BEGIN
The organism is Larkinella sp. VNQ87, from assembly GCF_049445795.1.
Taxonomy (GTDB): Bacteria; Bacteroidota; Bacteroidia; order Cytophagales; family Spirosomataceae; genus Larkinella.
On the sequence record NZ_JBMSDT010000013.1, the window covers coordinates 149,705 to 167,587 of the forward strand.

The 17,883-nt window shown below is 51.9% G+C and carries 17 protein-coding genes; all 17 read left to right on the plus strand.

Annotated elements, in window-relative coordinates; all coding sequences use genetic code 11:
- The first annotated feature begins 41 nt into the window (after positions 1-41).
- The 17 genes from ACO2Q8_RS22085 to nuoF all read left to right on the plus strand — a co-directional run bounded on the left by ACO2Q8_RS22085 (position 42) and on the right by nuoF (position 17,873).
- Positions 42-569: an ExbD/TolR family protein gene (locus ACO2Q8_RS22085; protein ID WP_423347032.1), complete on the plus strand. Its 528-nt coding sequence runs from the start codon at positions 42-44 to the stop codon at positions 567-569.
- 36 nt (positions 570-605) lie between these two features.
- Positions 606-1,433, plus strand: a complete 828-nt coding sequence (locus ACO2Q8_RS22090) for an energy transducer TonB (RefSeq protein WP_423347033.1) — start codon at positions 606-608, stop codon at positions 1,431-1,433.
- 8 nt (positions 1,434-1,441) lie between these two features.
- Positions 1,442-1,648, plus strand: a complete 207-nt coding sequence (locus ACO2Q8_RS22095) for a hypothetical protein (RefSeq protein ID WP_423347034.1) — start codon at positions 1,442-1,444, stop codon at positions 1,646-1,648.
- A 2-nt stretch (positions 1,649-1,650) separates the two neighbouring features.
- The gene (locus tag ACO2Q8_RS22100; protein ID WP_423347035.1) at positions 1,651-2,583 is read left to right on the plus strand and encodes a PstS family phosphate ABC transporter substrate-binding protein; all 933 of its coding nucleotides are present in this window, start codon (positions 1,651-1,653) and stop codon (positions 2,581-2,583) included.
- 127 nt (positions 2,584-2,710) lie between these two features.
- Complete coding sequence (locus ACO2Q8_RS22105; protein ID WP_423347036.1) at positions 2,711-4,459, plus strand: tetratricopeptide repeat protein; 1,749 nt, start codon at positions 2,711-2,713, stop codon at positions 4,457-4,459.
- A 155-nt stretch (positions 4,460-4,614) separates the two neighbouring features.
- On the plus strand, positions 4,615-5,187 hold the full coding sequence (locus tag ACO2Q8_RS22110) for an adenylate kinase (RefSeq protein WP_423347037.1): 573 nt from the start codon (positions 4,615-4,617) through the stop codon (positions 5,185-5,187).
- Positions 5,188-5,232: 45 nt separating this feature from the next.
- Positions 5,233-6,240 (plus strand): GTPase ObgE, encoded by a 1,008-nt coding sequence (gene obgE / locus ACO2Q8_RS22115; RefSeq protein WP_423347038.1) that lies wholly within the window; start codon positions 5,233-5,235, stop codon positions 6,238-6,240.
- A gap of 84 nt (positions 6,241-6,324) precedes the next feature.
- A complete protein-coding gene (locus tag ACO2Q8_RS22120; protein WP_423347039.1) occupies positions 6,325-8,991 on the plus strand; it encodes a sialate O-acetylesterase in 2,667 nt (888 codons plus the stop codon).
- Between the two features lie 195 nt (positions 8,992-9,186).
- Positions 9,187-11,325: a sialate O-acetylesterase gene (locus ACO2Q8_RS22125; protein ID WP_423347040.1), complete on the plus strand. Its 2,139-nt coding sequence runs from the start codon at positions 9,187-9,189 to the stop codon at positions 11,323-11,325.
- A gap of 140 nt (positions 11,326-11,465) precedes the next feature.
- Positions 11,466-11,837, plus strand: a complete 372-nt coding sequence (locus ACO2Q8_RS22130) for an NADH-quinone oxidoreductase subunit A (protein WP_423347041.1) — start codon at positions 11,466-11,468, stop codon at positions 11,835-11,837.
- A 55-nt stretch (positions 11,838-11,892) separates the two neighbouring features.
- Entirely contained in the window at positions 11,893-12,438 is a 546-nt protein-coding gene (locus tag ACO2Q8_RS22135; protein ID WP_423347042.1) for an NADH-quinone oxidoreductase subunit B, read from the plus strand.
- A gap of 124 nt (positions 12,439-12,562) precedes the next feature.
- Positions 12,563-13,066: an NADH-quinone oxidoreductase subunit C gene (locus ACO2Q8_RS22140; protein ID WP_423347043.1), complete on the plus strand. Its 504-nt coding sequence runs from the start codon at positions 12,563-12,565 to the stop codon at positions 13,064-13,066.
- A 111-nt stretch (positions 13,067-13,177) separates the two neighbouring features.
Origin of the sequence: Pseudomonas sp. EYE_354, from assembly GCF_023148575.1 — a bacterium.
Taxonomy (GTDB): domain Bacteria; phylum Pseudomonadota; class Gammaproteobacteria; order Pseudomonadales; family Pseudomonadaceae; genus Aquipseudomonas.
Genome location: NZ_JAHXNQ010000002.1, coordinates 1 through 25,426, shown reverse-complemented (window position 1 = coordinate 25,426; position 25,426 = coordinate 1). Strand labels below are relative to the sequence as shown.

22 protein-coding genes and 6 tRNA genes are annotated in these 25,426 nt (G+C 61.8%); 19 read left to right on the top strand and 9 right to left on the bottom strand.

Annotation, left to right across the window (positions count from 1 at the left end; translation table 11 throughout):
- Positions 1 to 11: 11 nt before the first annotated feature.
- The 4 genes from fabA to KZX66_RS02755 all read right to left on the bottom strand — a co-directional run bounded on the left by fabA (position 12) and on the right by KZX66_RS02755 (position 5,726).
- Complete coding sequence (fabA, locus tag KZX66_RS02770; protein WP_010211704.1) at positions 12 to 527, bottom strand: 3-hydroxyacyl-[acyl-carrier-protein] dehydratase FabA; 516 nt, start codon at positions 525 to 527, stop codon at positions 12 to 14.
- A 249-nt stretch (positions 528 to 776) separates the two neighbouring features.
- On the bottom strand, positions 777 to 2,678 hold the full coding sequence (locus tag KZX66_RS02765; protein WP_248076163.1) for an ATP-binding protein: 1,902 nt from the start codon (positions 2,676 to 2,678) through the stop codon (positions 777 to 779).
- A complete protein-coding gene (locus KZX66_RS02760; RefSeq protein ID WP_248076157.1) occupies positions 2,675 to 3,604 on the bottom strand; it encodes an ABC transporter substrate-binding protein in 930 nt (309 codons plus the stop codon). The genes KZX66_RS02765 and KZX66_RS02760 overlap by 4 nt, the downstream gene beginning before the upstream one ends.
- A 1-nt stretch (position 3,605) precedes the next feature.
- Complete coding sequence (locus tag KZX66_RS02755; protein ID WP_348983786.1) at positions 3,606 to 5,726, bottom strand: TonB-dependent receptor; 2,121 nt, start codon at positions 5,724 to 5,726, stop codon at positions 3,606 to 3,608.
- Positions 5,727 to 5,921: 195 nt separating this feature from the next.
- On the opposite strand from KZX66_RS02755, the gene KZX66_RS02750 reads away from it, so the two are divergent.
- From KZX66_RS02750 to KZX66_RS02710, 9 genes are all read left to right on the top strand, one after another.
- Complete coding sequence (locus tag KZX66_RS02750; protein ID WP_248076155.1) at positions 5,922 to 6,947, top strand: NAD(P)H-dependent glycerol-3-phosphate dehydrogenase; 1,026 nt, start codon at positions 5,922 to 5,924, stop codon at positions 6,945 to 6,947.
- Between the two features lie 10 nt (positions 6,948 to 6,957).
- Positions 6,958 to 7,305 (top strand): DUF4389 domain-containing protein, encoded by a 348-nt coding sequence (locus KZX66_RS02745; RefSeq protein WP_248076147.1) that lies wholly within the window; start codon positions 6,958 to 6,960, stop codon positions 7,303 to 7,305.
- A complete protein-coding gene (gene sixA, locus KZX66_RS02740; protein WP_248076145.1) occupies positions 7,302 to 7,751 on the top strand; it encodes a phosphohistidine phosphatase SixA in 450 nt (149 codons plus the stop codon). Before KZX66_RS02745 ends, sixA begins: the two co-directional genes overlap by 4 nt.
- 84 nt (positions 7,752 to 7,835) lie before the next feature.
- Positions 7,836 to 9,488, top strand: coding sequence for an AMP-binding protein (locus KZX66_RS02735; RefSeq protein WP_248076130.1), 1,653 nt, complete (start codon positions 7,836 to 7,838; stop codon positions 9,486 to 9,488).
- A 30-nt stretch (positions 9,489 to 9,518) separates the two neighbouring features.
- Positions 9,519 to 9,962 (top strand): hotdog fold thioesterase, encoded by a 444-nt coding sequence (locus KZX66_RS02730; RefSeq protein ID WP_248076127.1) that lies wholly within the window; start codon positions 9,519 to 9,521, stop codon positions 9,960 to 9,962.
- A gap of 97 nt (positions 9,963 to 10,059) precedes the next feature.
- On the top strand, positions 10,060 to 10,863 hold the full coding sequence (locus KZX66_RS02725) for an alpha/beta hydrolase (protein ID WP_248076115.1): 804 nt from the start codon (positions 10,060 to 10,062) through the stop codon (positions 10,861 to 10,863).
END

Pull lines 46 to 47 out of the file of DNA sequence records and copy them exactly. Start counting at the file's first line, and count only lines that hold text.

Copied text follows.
- On the opposite strand from KZX66_RS02755, the gene KZX66_RS02750 reads away from it, so the two are divergent.
- From KZX66_RS02750 to KZX66_RS02710, 9 genes are all read left to right on the top strand, one after another.